## invited papers

## theory studied by closed-path Green's function

^{a}Graduate School for Science, Chiba University, Yayoi-cho 1-33, Inage, Chiba 263-8522, Japan^{*}Correspondence e-mail: fujikawa@scichem.s.chiba-u.ac.jp

The basic framework of X-ray absorption fine structure (XAFS) theory is formulated by use of the non-equilibrium Keldysh–Green function, which presents a unified view of *G*^{r} is discussed, along with resonance effects in The latter effects give rise to unexpected peaks within one-electron theory. Loss effects, both intrinsic and extrinsic, are also discussed.

Keywords: Keldysh–Green function; resonance effects; many-body effects.

### 1. Introduction

*FEFF*, developed by Rehr *et al.* (1991), and *EXCURVE*, developed by Binsted & Hasnain (1996), are based on the cluster- and multiple-scattering approach (for example, see, Lee & Pendry, 1975). The basic theoretical framework, starting from many-body scattering theory, has been presented by Hedin, employing the quasi-boson approximation (Hedin, 1989). More sophisticated formulae, beyond the quasi-boson approximation, have been obtained by the present author (Fujikawa, 1999). These scattering theories, based on projection-operator techniques, have proven to be very powerful; however, it is difficult to include the effects of temperature on analyses because the quantum state to be projected onto and out of has to be specified. In some special cases, the thermal average may be taken to include the temperature effects. For example, Debye–Waller and Franck–Condon factors in single-scattering analyses can simultaneously be included within the harmonic approximation for nuclear vibration (Fujikawa, 1996*a*,*b*). It is, however, difficult to go beyond the harmonic approximation or the single-scattering approximation.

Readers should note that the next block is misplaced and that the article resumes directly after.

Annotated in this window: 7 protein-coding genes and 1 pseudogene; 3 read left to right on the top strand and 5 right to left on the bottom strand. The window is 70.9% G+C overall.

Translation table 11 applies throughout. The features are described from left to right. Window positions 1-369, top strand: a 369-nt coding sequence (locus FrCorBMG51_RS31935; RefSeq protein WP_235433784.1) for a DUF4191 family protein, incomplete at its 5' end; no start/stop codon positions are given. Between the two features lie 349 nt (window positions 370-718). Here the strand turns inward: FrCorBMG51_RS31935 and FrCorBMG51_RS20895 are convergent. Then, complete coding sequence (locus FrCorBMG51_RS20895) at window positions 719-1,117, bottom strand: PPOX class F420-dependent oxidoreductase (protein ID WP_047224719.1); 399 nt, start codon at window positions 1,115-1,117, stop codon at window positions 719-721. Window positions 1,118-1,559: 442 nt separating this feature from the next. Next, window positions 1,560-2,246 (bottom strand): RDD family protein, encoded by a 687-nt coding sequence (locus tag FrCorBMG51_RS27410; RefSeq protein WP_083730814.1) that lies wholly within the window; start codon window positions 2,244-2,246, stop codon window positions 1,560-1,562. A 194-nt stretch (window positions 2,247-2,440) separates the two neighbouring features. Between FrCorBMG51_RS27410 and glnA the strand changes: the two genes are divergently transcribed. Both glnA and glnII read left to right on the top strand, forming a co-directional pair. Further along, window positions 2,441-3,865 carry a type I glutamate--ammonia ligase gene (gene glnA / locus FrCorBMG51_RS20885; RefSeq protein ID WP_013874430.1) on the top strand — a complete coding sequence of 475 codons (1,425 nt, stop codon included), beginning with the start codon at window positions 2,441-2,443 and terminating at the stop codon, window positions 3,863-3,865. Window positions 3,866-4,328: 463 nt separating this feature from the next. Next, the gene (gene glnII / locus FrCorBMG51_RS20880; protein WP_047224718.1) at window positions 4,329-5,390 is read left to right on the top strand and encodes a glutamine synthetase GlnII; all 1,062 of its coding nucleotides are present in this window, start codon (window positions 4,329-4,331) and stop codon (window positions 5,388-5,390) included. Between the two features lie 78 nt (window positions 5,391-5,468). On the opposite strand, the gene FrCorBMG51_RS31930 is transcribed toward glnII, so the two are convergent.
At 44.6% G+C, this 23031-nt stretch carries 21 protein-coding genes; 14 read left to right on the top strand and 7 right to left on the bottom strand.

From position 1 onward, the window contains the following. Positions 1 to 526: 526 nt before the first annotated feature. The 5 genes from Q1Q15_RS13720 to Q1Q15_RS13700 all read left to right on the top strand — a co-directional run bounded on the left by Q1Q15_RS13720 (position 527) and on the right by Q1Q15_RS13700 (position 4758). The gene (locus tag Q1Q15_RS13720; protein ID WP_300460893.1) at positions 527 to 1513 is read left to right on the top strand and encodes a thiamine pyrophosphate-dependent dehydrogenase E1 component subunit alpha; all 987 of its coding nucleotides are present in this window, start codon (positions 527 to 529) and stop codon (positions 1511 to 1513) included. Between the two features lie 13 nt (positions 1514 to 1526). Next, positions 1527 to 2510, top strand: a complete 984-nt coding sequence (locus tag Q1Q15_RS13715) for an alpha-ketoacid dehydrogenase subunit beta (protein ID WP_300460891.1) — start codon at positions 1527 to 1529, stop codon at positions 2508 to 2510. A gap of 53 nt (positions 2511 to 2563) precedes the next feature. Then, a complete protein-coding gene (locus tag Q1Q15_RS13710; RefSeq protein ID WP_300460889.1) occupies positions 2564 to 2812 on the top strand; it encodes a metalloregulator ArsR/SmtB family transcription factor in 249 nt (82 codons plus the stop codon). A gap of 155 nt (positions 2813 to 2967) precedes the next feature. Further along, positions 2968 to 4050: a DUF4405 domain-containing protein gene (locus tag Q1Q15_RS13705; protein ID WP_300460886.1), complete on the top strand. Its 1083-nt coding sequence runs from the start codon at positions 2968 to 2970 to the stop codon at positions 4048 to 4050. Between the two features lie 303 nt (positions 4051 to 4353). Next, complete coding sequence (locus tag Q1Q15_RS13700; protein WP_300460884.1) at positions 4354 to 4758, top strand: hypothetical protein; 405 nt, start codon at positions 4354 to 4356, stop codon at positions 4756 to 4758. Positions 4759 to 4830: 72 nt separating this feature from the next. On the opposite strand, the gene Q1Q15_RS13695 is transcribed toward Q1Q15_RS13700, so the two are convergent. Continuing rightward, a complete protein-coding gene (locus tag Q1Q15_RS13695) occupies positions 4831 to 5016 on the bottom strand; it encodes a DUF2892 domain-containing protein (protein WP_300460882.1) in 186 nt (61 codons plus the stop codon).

A different approach, starting from the non-equilibrium Green's function, has also been developed by the present author, in order to discuss finite temperature ). It is possible to obtain a systematic approximation for the analyses at *T* = 0 and *T* > 0. In the previous paper (Fujikawa, 1999), some important problems, such as the Debye–Waller and Franck–Condon factors, and the subtle cancellation of loss structures, were discussed. In this paper, a further discussion is presented on the relation between the scattering Green's function and the retarded Green's function *G*^{r}, as well as on the resonance effects in To date, these problems have rarely been discussed.

### 2. Closed-path Green's function formulae

In this paper, the closed-path (Keldysh) Green function is extensively used to describe the X-ray absorption intensity. In *I*(ω) for an X-ray photon of energy ω is (Fujikawa, 1999)

where *x* = (**r**, σ) and π^{>} is the reducible polarization propagator defined by *i*π^{>}(1, 2) = 〈δρ(1)δρ(2)〉 [δρ(1) = ρ(1) − 〈ρ(1)〉]. In the dipole-length formula, we have Δ ∝ **e**·**r** for linear polarization, where **e** is the polarization vector of the incident X-ray.

It is not easy to handle the reducible polarization propagator π, so we relate it to the irreducible polarization propagator *P* and the screened Coulomb interaction *W*:

Note that only the greater (>) part of π is needed.

To obtain a realistic and useful approximation, a skeleton expansion of *P* is applied, *i.e.* expansion in terms of full *G* keeping all interactions other than electron–photon interactions.

### 3. The lowest-order approximation in skeleton expansion

The lowest-order term, the skeleton bubble (see Fig. 1*a*) for *P* in the first term of (2), is given by

The greater Green's function, *G*^{>}, describes the propagation of excited electrons and the lesser Green's function, *G*^{<}, describes the occupied bound states from which electrons are excited.

In the core-excitation processes, *G*^{<} is well approximated by

where is the annihilation (creation) operator associated with the core state φ_{c}. Substituting (4) into (3), the lowest-order term of the X-ray absorption intensity *I*(ω) in the skeleton expansion can be written as

where

and

Both and have transparent physical meanings. describes the X-ray absorption processes without core-hole effects, whereas describes the core effects and shake effects (intrinsic effect).

To understand the physics involved in and , we shall consider an explicit expression for at 0 K in terms of Dyson orbitals defined by (Hedin & Lundqvist, 1969)